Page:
How to Tackle the “Orientation Crisis”

Morgan McKinley May 20, 2014 3 mins read

Although the rise of professional networking sites has led to people’s occupational options becoming much freer, workers are still confronted with the common challenges of unemployment and job dissatisfaction. As some people summarise it, “occupational crises” can be brought on by various people, timeframes, and environments.

In most cases, however, there are four times when crises are most likely to occur: An orientation crisis when choosing an occupation, a promotion crisis after a period of time at the job, a direction crisis at around age 40, and a retirement safety crisis after age 50.

How should we tackle the initial “orientation crisis”? The most important thing is make objective appraisals of oneself. You can use the following angles to evaluate whether or not a new job will be conducive to your career development:

1. Interest and personality factors

When choosing a career, the most important factor what is suitable for you, not what looks best in the eyes of others. You should understand where your job interests lie, evaluate your  personality, consider the requirements of the new position, and what you want to achieve. When the job suits you, adapting to the occupation is easy, as is feeling a sense of achievement. Jobs which you don’t enjoy and have chosen purely because of their lofty title or high salary are destined to be short lived.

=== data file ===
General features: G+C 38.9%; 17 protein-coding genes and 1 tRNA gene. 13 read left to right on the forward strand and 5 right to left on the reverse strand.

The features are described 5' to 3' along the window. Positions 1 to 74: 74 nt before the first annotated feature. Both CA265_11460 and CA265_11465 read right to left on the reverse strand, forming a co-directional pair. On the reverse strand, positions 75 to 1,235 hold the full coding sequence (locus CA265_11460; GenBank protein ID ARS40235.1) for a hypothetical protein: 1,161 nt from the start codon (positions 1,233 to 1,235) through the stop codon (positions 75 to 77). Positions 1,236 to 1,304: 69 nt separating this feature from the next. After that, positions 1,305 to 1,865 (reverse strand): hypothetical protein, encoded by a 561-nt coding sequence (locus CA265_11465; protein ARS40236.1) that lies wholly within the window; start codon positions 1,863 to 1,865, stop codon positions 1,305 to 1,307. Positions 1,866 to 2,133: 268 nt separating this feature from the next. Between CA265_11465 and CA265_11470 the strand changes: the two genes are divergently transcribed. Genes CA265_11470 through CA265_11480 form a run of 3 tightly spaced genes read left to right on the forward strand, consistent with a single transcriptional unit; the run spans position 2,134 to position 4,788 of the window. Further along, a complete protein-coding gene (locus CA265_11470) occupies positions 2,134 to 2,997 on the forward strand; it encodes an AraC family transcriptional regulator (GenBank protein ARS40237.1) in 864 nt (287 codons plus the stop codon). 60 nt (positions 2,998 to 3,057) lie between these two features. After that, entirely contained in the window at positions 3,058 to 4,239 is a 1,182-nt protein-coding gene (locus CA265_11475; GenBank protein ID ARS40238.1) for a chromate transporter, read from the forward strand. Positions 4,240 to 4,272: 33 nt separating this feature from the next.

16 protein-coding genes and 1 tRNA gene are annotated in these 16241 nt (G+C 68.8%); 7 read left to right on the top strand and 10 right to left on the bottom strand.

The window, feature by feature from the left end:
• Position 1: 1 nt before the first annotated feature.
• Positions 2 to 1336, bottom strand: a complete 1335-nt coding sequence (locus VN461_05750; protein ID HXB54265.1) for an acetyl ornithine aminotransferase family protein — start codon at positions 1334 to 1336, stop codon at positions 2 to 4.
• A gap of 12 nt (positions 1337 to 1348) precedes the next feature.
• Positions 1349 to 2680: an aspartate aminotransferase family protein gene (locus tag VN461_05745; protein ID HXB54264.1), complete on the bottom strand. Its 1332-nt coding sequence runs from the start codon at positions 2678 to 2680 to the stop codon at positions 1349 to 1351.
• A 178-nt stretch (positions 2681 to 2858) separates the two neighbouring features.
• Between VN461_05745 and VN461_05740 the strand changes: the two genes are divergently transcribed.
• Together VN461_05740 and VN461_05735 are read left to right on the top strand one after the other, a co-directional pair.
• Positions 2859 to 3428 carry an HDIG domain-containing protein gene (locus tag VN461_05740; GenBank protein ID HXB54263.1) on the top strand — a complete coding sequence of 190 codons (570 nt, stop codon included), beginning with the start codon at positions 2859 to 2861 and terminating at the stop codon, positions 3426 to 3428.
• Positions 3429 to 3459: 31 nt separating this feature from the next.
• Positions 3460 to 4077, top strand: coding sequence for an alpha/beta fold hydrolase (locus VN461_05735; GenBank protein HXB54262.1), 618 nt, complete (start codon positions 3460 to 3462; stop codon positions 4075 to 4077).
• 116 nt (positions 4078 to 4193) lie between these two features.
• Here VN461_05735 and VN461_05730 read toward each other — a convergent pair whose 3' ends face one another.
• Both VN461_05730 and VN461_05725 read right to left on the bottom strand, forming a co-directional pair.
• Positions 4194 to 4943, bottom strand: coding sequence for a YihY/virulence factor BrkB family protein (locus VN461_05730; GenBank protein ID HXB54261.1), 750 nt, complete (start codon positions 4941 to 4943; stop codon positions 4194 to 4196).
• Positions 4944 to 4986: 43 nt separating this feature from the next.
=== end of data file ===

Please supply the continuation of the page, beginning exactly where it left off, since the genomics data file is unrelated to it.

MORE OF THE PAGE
2. Evaluation of abilities

During the interview, everyone subconsciously highlights their strengths and downplays their weaknesses. You need to be extremely clear, however, on whether or not you are actually able of the tasks required by the post. Don’t worry about minor things that can be remedied by technical training, most companies will provide this. If they don’t, they’ll assign a senior colleague to help you gain your feet. For this type of shortcoming, as long as you’re eager to learn you’ll make the necessary improvements within a short period of time. Other problems, however, are more challenging. Take an introverted candidate assigned to a post requiring a lot of communication with outside parties, for example; this type of personality discrepancy is not something that can be resolved just by increasing technical knowledge.

3. Industry focus

Analyse the market trends of the industry you’re already in. In most cases, you don’t want to leave your chosen industry without serious prior considerations. As the time you spend working in one industry increases, so does your understanding of the rules of that particular game and your network of personal connections. Aside from individual factors, an understanding of the rules of the game combined with personal connections will, to a large extent, determine your future development. In today’s job market, the advantages of expertise and depth trumps those possessing only industry knowledge.

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